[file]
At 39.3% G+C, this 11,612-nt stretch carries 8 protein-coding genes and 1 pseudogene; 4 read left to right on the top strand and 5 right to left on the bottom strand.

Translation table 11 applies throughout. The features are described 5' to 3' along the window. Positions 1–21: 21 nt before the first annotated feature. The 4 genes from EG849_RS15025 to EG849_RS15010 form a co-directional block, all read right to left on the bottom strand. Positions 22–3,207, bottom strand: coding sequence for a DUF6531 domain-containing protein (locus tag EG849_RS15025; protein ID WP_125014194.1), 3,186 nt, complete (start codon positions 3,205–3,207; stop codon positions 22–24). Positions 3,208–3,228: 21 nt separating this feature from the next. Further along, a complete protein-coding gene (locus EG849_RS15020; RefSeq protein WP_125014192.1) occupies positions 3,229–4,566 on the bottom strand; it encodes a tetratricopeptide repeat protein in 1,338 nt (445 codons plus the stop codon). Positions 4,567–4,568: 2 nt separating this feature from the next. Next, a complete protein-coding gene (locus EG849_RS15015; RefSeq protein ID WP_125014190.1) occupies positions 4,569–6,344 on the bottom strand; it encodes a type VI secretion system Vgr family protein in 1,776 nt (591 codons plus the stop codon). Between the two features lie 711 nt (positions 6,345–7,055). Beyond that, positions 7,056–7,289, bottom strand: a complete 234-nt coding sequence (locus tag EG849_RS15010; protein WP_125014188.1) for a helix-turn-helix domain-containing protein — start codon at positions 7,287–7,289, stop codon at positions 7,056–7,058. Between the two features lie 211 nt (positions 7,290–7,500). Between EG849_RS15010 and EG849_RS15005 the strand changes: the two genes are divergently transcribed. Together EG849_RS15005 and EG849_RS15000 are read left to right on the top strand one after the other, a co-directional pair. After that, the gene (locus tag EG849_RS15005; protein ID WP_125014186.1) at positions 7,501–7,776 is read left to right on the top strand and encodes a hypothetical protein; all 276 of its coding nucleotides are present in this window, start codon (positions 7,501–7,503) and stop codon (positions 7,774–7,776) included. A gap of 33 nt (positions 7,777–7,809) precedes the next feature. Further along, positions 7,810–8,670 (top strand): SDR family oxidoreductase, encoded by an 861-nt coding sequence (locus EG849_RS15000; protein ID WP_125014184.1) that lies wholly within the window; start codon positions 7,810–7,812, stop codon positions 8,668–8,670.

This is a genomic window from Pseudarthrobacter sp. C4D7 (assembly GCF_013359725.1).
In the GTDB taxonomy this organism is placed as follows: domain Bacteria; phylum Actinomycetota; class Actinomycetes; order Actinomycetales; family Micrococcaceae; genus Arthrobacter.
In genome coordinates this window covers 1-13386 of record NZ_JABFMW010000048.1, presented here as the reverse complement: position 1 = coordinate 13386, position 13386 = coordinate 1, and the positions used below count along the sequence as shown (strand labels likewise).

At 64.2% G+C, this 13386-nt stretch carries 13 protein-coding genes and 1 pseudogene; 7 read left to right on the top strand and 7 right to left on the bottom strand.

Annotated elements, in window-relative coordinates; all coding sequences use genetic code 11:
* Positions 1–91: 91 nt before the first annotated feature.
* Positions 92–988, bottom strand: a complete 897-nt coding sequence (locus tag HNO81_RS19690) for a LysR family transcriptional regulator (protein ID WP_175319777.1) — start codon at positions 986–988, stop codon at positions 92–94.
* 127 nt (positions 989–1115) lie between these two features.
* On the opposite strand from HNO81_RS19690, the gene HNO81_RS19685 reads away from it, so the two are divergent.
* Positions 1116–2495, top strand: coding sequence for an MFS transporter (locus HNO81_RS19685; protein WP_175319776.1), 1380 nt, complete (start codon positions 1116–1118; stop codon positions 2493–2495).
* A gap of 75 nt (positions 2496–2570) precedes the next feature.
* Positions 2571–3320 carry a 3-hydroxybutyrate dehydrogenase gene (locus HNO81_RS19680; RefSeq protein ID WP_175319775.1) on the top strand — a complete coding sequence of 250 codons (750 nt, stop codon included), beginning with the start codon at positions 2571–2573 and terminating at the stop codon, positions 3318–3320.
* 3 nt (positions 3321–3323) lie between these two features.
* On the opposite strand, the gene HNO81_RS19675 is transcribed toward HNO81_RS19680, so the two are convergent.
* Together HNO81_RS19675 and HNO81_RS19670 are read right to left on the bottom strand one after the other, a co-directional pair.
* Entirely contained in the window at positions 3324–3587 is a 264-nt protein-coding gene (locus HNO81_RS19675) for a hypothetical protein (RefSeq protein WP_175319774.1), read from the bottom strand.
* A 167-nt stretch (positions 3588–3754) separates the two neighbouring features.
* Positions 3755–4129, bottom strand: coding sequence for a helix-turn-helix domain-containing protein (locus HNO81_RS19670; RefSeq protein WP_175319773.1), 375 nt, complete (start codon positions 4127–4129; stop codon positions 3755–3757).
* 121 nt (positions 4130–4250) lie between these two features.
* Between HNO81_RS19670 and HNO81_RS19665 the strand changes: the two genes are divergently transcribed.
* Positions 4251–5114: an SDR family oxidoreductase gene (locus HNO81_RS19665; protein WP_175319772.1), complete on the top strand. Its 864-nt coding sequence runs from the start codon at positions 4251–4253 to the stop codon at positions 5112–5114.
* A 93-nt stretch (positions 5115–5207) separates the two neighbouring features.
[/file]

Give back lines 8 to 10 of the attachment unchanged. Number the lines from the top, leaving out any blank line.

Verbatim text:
* Positions 1–91: 91 nt before the first annotated feature.
* Positions 92–988, bottom strand: a complete 897-nt coding sequence (locus tag HNO81_RS19690) for a LysR family transcriptional regulator (protein ID WP_175319777.1) — start codon at positions 986–988, stop codon at positions 92–94.
* 127 nt (positions 989–1115) lie between these two features.